Building Healthier Places in Birmingham and Beyond
Jun 1, 2015, 11:46 AM, Posted by Susan Dentzer
How a section of Birmingham, Alabama is redeveloping and offering greater opportunities for people at multiple income levels. The secret? Engaging the community throughout the process.
With its elegant homes, pleasant park and bustling stores, the Woodlawn section of Birmingham, Alabama was described in a 1950 news article as “a really great section of Birmingham...typical of the fine things in life." Then came the racial unrest of the 1960s, disruption from urban renewal gone awry and white flight to Birmingham’s suburbs. Joblessness and poverty took root; the housing stock decayed. Today, median income in Woodlawn is just $21,000, less than half the level for Birmingham as a whole.
But now Woodlawn is in the midst of a turnaround, aiming to become not just a neighborhood that prospers economically, but also one where people live healthier lives.
Examples of this revitalization include:
- A thriving music scene has developed and is luring start-up businesses and creative people to the neighborhood. Composer, record producer and University of Alabama at Birmingham professor Henry Panion, a frequent collaborator with musicians like Stevie Wonder, renovated a decaying building into a professional recording studio—and in an adjacent one offers music education for neighborhood children. Rock musician Jeffrey Cain helped to launch Communicating Vessels, a company that produces 7-inch vinyl records by Birmingham artists from a storefront recording studio in a part of town now dubbed Music Row.
- A multisector partnership is working to provide Woodlawn residents with access to health services, wellness programs in schools, “more green space, walking trails, healthy food, quality retail amenities, and more,” according to the organization spearheading these efforts, the Woodlawn Foundation. Central to the vision is mixed-income housing for both poorer and better-off residents, and a redesigning the area’s five schools to focus on “cradle-to-career” STEAM education—science, technology, engineering, arts, and math—and guarantee that up to 90 percent of area kids graduate from high school with substantial preparation for college. The inspiration is the Purpose Built Communities model originally developed in Atlanta, and now spreading across the country with backing from investor and philanthropist Warren Buffett.
Small wonder that Woodlawn’s story is now featured on the Build Healthy Places Network, an effort to link the community development and health and public health sectors that is supported by the Robert Wood Johnson Foundation. Woodlawn’s experience encapsulates key lessons learned from other efforts to revitalize communities and build health equity.
First, cross-sector partnerships are critical, says Donald Schwarz, who directs RWJF’s program work catalyzing demand for healthy places and practices. Community improvement coalitions should include health care providers, public health agencies, urban and transportation planners, architects, education, banking, community development experts, community development financial institutions, and philanthropy. Such partnerships are central to so-called collective impact approaches to addressing complex social problems, such as poor education.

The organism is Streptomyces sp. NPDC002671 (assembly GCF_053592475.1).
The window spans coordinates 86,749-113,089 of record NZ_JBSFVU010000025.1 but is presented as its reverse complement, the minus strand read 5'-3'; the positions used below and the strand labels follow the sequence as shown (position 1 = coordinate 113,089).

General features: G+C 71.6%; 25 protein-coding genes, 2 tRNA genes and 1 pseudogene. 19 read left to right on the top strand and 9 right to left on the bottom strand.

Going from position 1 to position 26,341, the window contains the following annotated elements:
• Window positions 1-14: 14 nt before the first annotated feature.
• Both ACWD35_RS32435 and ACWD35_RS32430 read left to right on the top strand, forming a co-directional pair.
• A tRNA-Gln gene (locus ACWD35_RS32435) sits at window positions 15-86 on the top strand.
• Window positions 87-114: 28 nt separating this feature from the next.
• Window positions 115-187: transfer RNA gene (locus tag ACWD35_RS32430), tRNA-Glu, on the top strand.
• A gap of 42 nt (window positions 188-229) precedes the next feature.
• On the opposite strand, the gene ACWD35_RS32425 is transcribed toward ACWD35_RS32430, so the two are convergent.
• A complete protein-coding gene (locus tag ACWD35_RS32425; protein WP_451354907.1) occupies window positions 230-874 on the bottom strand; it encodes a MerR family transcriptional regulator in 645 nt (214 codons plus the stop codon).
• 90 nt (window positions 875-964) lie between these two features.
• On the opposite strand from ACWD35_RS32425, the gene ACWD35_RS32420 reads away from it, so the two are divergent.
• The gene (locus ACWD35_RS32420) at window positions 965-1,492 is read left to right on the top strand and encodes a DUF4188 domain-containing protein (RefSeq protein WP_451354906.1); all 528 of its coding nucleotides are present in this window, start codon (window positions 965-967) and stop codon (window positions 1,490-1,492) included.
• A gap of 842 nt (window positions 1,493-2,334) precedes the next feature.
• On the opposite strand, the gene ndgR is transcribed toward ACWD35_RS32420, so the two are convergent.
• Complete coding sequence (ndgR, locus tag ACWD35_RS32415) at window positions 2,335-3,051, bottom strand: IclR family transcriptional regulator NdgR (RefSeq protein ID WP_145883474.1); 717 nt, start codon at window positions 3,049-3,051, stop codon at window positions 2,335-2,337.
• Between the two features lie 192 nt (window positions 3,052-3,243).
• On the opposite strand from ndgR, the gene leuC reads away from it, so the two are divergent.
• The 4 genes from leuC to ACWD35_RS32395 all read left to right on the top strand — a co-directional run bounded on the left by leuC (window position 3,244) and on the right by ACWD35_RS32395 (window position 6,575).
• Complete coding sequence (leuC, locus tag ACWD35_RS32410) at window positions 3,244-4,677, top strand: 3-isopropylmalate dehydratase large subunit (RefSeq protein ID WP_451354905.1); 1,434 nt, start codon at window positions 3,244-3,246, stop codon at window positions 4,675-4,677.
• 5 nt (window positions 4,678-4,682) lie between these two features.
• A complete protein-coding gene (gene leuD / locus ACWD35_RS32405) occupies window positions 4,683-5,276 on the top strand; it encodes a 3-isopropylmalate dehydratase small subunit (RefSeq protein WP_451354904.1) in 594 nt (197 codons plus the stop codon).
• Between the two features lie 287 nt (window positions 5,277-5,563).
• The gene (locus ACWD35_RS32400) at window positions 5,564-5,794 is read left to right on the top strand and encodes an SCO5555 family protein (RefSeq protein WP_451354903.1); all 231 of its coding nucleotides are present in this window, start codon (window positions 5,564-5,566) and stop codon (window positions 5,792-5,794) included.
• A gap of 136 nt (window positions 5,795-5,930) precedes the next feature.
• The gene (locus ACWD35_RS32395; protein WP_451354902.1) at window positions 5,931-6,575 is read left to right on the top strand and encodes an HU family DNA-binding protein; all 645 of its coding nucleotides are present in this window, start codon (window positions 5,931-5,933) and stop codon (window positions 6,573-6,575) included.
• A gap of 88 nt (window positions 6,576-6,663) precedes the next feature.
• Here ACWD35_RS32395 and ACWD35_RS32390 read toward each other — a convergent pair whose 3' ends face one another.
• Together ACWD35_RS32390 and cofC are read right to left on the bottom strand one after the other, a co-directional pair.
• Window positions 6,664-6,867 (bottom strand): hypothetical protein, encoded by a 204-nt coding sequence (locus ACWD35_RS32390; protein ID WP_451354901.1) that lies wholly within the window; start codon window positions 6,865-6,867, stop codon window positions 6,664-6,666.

Second, residents of any community undergoing revitalization must be actively engaged in decision making about plans for redevelopment. One reason is that there can be a fine line between community redevelopment that offers greater opportunities for people at multiple income levels, and outright gentrification that can displace a community’s lower-income residents or seem to exclude them from new amenities, such as revamped parks or new restaurants.
Woodlawn has chosen the former course, not the latter, and longtime residents are pleased. In a video, Arnold King, an elected representative of a Woodlawn neighborhood organization, compliments the Woodlawn Foundation for engaging the community in discussions about goals. “Instead of trying to dictate what’s going on in the neighborhood they come in and try to be a part of it,” opting to be “inclusive, instead of exclusive,” he says.
A third lesson is that health equity will only result from more equitable opportunities, such as better education that can lead to higher incomes and more lifetime stability. “We know that if you haven’t graduated from high school, your life expectancy has gotten worse over last 20 years compared to people who have high school diplomas, whose life expectancy has improved,” Schwarz says. Thus, the focus on “cradle to career” education in Woodlawn—starting with a plan to create a new child development center for zero-to-three year olds—can be understood as a means to improve public health as much as anything else.
By expanding economic opportunity, improving education, rehabilitating housing, and emphasizing health and wellness, communities like Woodlawn seek to epitomize the “fine things in life” once again. And among the finest—“the greatest wealth,” as the ancient Roman poet Virgil wrote—is health.
Susan Dentzer, Senior Policy Adviser at the Robert Wood Johnson Foundation, former Health Affairs Editor-in-Chief and Health Policy Analyst, The NewsHour with Jim Lehrer, is one of the nation's most respected health and health policy thought leaders and journalists. Read more of Susan’s posts.